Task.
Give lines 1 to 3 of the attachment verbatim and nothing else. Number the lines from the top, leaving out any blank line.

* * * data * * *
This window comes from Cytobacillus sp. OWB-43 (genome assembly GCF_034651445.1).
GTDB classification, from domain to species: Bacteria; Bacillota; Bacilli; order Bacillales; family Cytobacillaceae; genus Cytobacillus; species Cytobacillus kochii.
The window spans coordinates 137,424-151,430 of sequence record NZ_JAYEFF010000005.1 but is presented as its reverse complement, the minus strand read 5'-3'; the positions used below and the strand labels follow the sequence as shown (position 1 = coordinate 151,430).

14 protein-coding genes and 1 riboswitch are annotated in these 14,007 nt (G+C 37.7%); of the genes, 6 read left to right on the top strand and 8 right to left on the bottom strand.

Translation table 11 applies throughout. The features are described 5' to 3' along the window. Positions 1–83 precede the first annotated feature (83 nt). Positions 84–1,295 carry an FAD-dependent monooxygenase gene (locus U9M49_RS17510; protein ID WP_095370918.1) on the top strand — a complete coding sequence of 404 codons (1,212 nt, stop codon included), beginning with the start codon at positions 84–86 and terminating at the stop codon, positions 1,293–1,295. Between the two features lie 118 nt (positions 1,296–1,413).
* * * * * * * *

This window comes from Cytobacillus sp. OWB-43 (genome assembly GCF_034651445.1).
GTDB classification, from domain to species: Bacteria; Bacillota; Bacilli; order Bacillales; family Cytobacillaceae; genus Cytobacillus; species Cytobacillus kochii.
The window spans coordinates 137,424-151,430 of sequence record NZ_JAYEFF010000005.1 but is presented as its reverse complement, the minus strand read 5'-3'; the positions used below and the strand labels follow the sequence as shown (position 1 = coordinate 151,430).